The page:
Writers, how do you keep track of your submissions?

In the 1990s, I used an Excel spreadsheet, but I never really grasped the functionality of the program. I constantly revised it, but it wouldn’t restructure itself the way I thought it should. It was tedious and unwieldy, altogether too much effort.

When I got serious about submitting my writing again after resigning from teaching, I started recording my submissions the low-tech way, in a steno notebook.

Around the same time I discovered Querytracker, which I use specifically for manuscripts that I submit to agents. (I’m still looking for a literary agent to represent me. Anybody out there interested?) Querytracker maintains a database of literary agencies and publishing houses and links to their websites so you can check out their submission guidelines and what they are looking for. At first I used the free option, and I liked it, but that only works well if you have a single project that you’re sending out. As soon as I had multiple projects, I invested in the subscription option. It’s well worth the $25 a year to keep track of all the places you’ve sent each manuscript and document when and how you sent it and what their response was.

I have lots of smaller projects that I submit to publications: articles and short stories and poems. I enter a lot of contests, and I submit to literary journals. All those I write down in my notebook. Some pages of my notebook are for miscellaneous submissions. I include the date of the submission, exactly which pieces I sent, the name of the publication, the name of the contest, when the deadline for submissions is, and when I can expect a response.


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I go through these periodically and make sure that I’ve gotten a response for them. Usually, when I get an email about a piece, I’ll record the decision, and if it’s a rejection, I look over the piece again, see if there’s anything about it that I want to improve, and send it out to a different publication.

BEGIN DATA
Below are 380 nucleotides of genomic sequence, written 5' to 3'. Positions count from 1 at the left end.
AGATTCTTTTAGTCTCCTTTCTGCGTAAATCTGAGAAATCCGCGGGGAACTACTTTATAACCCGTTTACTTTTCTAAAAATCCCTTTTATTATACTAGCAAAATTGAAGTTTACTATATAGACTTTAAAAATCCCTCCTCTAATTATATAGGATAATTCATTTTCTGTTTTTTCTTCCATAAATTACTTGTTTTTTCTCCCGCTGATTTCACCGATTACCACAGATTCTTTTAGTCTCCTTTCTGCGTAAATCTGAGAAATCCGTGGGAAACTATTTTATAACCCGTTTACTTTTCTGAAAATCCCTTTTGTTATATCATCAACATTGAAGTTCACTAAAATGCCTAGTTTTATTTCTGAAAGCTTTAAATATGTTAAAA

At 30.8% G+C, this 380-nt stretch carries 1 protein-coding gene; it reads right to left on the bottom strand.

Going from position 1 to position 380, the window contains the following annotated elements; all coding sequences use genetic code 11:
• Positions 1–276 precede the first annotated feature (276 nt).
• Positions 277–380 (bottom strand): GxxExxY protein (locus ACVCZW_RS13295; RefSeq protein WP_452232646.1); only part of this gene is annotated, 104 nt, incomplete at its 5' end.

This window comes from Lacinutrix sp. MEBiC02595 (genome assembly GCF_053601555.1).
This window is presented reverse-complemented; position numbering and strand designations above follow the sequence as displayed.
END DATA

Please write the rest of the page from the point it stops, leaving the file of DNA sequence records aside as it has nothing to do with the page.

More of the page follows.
Poems are tricky. I usually send them out in bunches, and each publication has different guidelines and different fees. (Most contests have a fee; many literary journals also have a fee for non-contest submissions. This is customary, because they operate on a shoestring budget. Sometimes they’ll give you a subscription as well.) So sometimes I send one poem, sometimes three, or five, or ten, depending on the guidelines. Most publications will not accept poems that have been published before, even if it’s only on my own blog. So I’m constantly checking—have I sent this one (or this group of poems) to this magazine already, did I send it in a different grouping, did I post this one on my blog, etc.

For my larger projects (my poetry chapbook, for example) I have separate pages, so I can see at a glance all the contests I’ve already entered it in.

A lot of the contests and publications I submit to prefer to receive submissions through Submittable. I love that, because Submittable shows me everything I’ve submitted through their database, and what its current status is. Most of the time, the contest or publication will respond through email and also through Submittable, so if I miss the email (you know how emails accidentally get deleted or languish in your spam folder) I’ll eventually see the response in Submittable.

My system is not perfect. Sometimes I can’t locate what I’ve sent to a particular journal in the past, as happened just this past weekend.

Now it’s your turn. How do you keep track of your submissions? What features have you invented that work especially well for you? What tweaks would you recommend for me? Please share your experience and ideas in the comments below.



This guest post was contributed by ARHuelsenbeck. Former elementary general music teacher ARHuelsenbeck blogs about the arts and the creative process at ARHtistic License. She is currently writing picture books and short stories, a YA mystical fantasy and a Bible study guide, and submitting a poetry chapbook, with mystery and MG drafts waiting in the wings. You can follow her onTwitter, and see some of her artwork, photography, and quilts on Instagram.